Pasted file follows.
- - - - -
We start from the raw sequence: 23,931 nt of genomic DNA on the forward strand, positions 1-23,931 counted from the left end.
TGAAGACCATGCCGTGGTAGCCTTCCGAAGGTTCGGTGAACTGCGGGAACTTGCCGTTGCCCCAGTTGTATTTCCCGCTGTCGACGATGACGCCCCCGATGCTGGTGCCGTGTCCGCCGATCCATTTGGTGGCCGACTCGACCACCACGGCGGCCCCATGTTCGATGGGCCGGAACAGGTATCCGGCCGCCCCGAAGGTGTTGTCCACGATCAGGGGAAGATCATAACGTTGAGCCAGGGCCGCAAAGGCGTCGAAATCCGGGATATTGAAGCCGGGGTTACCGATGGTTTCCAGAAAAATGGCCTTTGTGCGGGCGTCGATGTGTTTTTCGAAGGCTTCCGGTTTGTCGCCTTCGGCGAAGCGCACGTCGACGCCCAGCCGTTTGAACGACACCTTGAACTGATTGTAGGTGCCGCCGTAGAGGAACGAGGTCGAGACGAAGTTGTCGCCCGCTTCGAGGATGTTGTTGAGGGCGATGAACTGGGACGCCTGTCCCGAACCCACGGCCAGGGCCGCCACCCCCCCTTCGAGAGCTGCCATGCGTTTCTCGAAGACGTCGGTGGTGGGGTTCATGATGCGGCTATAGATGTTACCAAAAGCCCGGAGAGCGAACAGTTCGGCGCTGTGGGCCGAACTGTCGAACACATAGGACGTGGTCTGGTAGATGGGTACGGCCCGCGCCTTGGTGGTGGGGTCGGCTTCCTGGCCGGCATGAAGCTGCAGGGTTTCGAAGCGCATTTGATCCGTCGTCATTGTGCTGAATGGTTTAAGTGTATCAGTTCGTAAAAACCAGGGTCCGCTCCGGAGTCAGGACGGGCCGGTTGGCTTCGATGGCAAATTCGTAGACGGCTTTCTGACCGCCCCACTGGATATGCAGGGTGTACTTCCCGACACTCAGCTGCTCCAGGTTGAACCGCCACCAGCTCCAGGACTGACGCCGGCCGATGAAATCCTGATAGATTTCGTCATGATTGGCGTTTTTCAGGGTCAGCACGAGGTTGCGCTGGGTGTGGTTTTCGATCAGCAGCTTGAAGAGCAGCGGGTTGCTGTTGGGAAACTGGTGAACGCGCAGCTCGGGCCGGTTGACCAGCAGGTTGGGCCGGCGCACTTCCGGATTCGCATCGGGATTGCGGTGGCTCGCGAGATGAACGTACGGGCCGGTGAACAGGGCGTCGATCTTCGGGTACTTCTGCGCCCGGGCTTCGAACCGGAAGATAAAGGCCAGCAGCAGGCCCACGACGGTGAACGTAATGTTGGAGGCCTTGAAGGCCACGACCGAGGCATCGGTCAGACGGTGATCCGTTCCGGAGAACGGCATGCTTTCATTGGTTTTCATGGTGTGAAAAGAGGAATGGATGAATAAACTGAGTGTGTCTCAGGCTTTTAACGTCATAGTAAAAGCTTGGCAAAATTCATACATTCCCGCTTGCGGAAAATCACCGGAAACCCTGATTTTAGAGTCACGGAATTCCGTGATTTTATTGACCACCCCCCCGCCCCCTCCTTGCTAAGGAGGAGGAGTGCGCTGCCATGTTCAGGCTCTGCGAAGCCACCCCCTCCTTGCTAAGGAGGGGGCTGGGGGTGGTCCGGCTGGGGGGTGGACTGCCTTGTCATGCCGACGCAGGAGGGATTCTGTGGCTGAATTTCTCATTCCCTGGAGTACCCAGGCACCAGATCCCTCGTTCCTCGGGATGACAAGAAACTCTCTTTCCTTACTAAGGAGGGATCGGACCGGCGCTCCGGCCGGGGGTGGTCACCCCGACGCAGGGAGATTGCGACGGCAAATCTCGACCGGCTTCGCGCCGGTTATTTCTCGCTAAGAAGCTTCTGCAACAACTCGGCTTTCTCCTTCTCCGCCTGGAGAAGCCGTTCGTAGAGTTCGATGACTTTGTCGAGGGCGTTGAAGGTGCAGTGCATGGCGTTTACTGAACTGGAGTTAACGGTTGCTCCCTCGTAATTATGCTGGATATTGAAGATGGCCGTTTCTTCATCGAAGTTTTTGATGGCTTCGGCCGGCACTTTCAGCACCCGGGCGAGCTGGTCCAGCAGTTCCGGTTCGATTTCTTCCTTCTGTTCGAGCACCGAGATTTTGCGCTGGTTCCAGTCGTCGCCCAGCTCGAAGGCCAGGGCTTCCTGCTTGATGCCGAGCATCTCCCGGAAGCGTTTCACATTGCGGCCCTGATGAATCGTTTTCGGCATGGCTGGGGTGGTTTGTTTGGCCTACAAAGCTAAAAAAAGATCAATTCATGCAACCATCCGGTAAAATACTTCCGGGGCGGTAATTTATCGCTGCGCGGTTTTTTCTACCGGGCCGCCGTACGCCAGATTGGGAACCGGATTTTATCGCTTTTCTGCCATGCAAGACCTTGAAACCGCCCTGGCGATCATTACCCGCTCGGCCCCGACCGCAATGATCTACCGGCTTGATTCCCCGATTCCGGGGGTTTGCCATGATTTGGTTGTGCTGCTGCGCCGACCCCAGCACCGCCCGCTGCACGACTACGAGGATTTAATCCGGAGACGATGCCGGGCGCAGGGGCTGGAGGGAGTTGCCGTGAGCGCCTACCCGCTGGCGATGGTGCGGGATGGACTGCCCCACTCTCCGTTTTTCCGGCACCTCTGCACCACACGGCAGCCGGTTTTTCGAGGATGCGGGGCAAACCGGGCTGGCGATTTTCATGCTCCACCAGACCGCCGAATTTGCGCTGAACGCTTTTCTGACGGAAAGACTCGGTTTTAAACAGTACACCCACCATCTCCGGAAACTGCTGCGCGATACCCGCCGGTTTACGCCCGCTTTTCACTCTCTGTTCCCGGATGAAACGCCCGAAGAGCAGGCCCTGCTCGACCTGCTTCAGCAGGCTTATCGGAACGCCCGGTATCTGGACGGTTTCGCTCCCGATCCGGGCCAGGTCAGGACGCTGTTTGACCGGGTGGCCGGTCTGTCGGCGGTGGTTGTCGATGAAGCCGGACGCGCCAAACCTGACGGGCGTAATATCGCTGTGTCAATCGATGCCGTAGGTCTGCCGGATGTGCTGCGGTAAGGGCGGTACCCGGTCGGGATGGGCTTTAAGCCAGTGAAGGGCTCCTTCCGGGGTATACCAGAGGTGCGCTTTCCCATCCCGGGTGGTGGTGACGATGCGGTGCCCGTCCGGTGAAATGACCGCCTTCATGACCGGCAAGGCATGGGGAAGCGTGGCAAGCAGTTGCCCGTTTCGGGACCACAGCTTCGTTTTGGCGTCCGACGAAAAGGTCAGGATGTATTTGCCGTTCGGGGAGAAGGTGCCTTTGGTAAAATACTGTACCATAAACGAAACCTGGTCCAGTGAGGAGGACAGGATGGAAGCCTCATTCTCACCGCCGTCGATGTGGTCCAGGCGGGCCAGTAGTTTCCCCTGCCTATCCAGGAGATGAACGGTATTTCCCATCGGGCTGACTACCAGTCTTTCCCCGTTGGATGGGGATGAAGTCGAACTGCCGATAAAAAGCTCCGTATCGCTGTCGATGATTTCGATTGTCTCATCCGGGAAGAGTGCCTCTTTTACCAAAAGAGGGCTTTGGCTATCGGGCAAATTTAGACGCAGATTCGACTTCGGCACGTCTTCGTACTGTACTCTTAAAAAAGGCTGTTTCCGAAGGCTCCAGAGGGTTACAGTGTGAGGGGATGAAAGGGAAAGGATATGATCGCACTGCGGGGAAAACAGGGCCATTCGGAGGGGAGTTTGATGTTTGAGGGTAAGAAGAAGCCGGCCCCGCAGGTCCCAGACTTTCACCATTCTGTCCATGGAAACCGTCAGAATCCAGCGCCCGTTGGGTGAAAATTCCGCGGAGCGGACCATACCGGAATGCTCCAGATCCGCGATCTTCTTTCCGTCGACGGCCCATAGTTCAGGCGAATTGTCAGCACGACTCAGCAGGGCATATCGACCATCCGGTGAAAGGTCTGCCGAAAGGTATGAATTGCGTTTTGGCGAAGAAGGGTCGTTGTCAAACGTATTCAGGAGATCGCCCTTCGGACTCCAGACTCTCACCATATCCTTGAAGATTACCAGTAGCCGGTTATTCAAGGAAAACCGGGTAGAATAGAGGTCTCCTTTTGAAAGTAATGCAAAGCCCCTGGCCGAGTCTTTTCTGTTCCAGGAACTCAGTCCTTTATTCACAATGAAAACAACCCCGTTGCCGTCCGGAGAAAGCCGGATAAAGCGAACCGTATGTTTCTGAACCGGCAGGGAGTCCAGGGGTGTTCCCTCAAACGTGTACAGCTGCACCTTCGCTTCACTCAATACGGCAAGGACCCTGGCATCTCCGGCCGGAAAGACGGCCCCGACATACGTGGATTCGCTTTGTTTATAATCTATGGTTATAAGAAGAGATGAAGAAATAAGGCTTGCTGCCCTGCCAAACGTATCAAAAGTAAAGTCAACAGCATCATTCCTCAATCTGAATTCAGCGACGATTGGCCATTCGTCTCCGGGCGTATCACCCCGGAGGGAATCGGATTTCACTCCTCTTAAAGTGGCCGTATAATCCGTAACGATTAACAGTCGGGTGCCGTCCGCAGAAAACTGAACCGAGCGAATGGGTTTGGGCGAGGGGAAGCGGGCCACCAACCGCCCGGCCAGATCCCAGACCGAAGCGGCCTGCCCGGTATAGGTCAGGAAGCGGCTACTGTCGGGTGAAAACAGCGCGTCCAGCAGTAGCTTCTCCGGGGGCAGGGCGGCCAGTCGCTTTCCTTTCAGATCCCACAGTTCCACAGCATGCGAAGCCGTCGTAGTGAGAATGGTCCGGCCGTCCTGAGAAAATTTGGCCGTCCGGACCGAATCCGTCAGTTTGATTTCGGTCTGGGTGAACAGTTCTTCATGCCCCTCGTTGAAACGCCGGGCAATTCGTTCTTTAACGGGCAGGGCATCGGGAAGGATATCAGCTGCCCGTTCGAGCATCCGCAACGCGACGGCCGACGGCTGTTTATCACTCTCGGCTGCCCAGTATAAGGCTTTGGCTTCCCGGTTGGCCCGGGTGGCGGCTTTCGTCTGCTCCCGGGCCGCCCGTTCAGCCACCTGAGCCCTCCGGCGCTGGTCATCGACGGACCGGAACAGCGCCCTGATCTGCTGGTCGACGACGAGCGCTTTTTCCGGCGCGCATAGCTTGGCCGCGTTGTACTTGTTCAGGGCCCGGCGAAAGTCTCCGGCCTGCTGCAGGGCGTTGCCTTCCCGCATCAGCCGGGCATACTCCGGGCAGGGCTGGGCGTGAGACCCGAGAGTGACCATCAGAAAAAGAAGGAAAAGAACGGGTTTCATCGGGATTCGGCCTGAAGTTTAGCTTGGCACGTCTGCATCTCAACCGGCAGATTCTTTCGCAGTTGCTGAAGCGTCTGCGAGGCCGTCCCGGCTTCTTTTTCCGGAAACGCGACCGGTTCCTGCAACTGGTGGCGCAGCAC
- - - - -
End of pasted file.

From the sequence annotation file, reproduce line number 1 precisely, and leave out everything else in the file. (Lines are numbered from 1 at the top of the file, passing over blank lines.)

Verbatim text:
We start from the raw sequence: 23,931 nt of genomic DNA on the forward strand, positions 1-23,931 counted from the left end.